Jack Bauer comes out of hiding in London to head off a massive terrorist attack while being hunted down by American forces dispatched by President James Heller.
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Sir Arthur Conan Doyle, Harry Houdini and Stratton are tasked with the cases that nobody else can solve. It challenges their sense of what is real and what is not. Houdini is a skeptic, while Doyle believes in the unseen. Their diverse viewpoints make solving crime a challenge and often Stratton is put in the middle. The trio will take on cases that involve vampires, ghosts, monsters and poltergeists…or are they a ruse to conceal murder?
James Hayes is a small town police man who is called to the local cemetery in the middle of the night after six people have inexplicably risen from the dead in perfect health. With no memory of their identities, they are determined to discover who they are and what has happened to them. James recognises one of them and along with local doctor Elishia Glass, struggles to keep the case hidden from his colleagues, his family and the world. The six people are all linked in some way and the search begins for someone who knows the truth about how and why they have returned.
Jack Taylor is an Irish television drama based on a series of novels by Ken Bruen. Set in Galway, the series stars Iain Glen in the eponymous role of Jack Taylor, a former officer with the Garda Síochána who becomes a “finder” after leaving the service. Taylor is a man who goes looking for clues where others have not bothered to. He also knows the streets of his hometown like the back of his hand.
The series was first broadcast on TV3 in Ireland on 2 August 2010, and subsequently aired on Canvas in Belgium with Dutch subtitles. It received its UK debut on Channel 5 on 21 February 2013. The series has also been made available on DVD. It has received mixed reviews from critics. Bernice Harrison of The Irish Times felt the series was spoiled by Glen’s voiceovers, which gave the character the feel of a gumshoe in a film noir. But David Stephenson of the Daily Express said he had been hooked by the first episode’s strong opening sequence. A real-life private investigator interviewed by The Guardian’s Laura Barnett said that he found the series entertaining, but that it did not always give an accurate portrayal of his profession.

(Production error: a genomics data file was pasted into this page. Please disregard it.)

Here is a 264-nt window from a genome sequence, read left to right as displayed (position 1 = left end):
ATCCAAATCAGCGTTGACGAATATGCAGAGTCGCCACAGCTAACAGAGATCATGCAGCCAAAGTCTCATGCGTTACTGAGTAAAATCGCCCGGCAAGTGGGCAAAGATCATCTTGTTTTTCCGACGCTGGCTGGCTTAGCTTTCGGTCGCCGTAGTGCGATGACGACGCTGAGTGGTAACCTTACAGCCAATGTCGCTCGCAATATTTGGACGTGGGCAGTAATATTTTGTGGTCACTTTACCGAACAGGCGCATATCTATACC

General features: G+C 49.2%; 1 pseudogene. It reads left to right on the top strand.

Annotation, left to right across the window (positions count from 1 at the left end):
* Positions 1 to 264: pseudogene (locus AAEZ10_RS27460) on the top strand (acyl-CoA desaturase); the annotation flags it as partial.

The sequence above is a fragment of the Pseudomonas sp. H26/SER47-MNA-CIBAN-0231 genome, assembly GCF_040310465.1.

Masada is an American television miniseries that aired on ABC in April 1981. Advertised by the network as an “ABC Novel for Television,” it was a fictionalized account of the historical siege of the Masada citadel in Israel by legions of the Roman Empire in AD 73. The TV series’ script is based on the novel The Antagonists by Ernest Gann. The siege ended when the Roman armies were able to enter the fortress, only to discover the mass suicide by the Jewish defenders when defeat became imminent.
Masada was one of several historical miniseries produced in the early 1980s following the success of NBC’s Shogun in 1980.
The miniseries starred Peter O’Toole as Roman legion commander Lucius Flavius Silva, Peter Strauss as the Jewish commander Elazar ben Ya’ir, and Barbara Carrera as Silva’s Jewish mistress. David Warner, as Pomponius Falco, won an Emmy Award for his role. O’Toole was nominated for an Emmy for his performance. It was his first appearance in an American miniseries. Jerry Goldsmith and Morton Stevens composed the series’ score. Goldsmith received an Emmy for his contribution.
Masada was filmed on location at the site of the ancient fortress, in the Judean Desert, Israel. Remains of a ramp, created during the filming to simulate the ramp built by the Romans to take the fortress, can still be seen at the site.
An epic biblical saga of faith, ambition and betrayal as told through the eyes of the battle-weary King Saul, the resentful prophet Samuel and the resourceful young shepherd David—all on a collision course with destiny that will change the world. One thousand years before Christ, the first king of the Israelites, Saul, struggles to unify the 12 Israelite tribes and defend his fledgling nation against savage enemy attacks. The prophet Samuel relays a message from God to King Saul that he must destroy one of Israel’s ancient enemies. But when Saul defies that message, Samuel prophesies that the Lord will tear the kingdom of Israel from him and choose another in his place. In time, Saul comes to realize that his greatest threat will not come from his enemies, but from the shepherd, David.